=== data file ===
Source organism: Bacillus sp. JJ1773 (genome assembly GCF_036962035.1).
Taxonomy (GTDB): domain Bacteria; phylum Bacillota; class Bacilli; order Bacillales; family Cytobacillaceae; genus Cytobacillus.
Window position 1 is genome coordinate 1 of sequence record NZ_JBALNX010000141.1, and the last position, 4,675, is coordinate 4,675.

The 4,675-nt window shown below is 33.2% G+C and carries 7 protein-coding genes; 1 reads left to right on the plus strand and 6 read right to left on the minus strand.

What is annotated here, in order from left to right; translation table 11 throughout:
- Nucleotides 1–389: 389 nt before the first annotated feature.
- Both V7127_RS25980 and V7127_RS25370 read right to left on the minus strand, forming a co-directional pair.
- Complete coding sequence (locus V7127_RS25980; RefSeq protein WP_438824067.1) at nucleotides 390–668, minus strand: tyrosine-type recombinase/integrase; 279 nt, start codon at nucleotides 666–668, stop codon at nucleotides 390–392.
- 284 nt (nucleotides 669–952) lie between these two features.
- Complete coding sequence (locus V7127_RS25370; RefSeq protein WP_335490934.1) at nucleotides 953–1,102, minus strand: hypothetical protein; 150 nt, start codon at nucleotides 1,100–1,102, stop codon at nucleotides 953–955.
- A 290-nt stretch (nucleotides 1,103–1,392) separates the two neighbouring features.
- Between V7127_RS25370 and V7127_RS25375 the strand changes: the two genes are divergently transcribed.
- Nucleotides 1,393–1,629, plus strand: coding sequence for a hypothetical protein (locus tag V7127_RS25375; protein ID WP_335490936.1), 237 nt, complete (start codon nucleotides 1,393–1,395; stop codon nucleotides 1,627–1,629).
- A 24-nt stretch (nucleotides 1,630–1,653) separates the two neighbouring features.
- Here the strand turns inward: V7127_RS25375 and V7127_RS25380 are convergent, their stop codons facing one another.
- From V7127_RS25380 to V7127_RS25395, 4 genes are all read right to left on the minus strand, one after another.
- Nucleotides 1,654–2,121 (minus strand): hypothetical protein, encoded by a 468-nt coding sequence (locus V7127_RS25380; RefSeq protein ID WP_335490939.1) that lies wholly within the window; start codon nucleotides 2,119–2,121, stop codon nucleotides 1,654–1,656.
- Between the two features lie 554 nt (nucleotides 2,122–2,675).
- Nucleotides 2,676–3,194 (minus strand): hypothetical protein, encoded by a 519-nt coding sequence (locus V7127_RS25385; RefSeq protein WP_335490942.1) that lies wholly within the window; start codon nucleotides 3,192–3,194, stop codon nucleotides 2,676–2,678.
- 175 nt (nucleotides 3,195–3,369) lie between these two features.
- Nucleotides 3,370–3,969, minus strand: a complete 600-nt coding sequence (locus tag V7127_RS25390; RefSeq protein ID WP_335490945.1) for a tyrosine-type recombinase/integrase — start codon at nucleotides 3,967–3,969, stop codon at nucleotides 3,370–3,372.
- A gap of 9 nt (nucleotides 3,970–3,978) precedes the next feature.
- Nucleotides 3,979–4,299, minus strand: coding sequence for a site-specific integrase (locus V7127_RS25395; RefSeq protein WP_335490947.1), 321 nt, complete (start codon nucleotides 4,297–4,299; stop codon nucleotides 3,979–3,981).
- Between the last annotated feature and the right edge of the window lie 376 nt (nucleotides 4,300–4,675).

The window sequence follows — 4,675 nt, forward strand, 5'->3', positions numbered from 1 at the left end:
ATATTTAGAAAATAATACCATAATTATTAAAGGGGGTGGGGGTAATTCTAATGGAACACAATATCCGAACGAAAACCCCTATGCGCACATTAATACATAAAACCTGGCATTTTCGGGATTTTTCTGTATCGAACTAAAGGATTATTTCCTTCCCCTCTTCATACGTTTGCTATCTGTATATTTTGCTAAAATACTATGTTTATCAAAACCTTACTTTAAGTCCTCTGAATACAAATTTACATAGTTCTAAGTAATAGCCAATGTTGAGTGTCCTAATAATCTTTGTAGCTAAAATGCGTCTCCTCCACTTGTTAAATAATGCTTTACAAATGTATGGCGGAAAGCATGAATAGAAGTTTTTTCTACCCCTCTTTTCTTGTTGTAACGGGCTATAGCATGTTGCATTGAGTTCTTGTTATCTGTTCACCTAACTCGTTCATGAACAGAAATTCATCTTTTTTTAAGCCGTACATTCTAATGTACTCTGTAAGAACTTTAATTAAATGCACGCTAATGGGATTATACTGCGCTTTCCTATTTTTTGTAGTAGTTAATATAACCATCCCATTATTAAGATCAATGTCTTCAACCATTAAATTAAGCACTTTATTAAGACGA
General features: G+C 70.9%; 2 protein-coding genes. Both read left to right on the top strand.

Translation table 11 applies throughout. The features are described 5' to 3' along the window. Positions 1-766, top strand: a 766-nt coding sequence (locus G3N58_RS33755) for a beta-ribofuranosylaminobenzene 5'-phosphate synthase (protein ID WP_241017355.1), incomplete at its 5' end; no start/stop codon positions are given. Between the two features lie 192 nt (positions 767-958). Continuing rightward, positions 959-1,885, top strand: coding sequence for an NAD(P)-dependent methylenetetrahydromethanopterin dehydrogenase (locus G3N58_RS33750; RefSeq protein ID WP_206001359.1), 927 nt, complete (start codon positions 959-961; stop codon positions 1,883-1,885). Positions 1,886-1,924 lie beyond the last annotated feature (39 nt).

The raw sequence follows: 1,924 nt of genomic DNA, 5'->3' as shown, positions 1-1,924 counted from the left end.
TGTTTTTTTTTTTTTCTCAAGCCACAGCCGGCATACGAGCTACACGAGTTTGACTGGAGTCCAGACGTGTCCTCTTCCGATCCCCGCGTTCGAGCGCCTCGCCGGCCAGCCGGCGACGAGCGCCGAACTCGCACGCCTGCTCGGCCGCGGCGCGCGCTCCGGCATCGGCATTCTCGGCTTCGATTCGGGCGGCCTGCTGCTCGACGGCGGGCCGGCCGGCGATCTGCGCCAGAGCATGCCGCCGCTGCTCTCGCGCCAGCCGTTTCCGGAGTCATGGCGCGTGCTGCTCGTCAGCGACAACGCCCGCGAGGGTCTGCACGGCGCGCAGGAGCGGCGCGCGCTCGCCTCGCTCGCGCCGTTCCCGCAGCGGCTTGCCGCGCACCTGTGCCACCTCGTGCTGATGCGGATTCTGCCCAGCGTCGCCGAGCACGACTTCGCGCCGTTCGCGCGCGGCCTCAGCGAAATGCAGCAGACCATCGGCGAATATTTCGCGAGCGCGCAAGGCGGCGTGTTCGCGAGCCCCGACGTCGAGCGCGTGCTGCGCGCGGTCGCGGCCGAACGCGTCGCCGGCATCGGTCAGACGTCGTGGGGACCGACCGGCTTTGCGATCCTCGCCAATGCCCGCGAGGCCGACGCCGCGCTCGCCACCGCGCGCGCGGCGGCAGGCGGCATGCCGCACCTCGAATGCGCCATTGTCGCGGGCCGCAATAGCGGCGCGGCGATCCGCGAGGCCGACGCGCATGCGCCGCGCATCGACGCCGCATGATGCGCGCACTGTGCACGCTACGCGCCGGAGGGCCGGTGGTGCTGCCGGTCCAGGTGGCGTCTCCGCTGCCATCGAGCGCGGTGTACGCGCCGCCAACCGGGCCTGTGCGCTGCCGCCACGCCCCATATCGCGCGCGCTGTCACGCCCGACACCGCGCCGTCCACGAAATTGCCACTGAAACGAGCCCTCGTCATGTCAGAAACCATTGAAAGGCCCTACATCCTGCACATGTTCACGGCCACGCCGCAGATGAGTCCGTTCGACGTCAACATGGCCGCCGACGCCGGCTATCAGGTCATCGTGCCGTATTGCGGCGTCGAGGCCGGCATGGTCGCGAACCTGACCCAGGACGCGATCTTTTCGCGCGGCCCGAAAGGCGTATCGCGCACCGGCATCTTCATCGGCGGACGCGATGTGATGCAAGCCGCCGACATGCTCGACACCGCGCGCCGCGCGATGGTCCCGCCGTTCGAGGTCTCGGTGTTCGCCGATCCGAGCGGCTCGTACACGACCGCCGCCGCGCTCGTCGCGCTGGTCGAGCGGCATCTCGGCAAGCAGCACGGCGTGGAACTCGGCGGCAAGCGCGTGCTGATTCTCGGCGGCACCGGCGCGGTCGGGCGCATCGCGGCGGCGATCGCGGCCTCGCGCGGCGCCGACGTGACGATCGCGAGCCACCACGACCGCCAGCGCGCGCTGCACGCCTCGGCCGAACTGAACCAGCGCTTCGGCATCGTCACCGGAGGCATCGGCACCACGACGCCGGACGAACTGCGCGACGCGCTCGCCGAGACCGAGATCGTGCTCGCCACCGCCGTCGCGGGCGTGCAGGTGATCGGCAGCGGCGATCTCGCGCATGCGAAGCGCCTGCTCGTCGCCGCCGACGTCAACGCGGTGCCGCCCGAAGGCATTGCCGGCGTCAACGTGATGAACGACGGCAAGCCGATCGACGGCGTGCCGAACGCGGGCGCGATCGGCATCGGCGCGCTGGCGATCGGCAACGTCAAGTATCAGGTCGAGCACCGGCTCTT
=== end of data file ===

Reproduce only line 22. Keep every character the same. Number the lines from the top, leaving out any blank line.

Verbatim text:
- A gap of 9 nt (nucleotides 3,970–3,978) precedes the next feature.